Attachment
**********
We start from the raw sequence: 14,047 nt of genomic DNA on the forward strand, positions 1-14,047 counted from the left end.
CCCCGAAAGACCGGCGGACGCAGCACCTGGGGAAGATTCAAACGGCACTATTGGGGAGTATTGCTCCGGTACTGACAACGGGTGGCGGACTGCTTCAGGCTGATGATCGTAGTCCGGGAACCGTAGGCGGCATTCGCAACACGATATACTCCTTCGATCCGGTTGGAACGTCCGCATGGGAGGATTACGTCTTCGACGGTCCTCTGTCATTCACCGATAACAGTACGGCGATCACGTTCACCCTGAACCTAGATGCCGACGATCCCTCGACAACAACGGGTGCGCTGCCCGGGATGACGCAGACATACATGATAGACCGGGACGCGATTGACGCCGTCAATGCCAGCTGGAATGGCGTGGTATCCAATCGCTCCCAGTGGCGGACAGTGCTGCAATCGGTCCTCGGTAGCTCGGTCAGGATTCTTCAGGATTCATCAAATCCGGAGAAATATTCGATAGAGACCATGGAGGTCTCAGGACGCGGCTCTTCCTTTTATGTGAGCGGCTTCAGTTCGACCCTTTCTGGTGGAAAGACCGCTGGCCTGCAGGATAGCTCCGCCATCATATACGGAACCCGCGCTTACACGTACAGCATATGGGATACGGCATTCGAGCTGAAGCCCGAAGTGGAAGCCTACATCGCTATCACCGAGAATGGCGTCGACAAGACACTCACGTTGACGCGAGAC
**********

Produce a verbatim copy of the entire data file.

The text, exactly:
We start from the raw sequence: 14,047 nt of genomic DNA on the forward strand, positions 1-14,047 counted from the left end.
CCCCGAAAGACCGGCGGACGCAGCACCTGGGGAAGATTCAAACGGCACTATTGGGGAGTATTGCTCCGGTACTGACAACGGGTGGCGGACTGCTTCAGGCTGATGATCGTAGTCCGGGAACCGTAGGCGGCATTCGCAACACGATATACTCCTTCGATCCGGTTGGAACGTCCGCATGGGAGGATTACGTCTTCGACGGTCCTCTGTCATTCACCGATAACAGTACGGCGATCACGTTCACCCTGAACCTAGATGCCGACGATCCCTCGACAACAACGGGTGCGCTGCCCGGGATGACGCAGACATACATGATAGACCGGGACGCGATTGACGCCGTCAATGCCAGCTGGAATGGCGTGGTATCCAATCGCTCCCAGTGGCGGACAGTGCTGCAATCGGTCCTCGGTAGCTCGGTCAGGATTCTTCAGGATTCATCAAATCCGGAGAAATATTCGATAGAGACCATGGAGGTCTCAGGACGCGGCTCTTCCTTTTATGTGAGCGGCTTCAGTTCGACCCTTTCTGGTGGAAAGACCGCTGGCCTGCAGGATAGCTCCGCCATCATATACGGAACCCGCGCTTACACGTACAGCATATGGGATACGGCATTCGAGCTGAAGCCCGAAGTGGAAGCCTACATCGCTATCACCGAGAATGGCGTCGACAAGACACTCACGTTGACGCGAGAC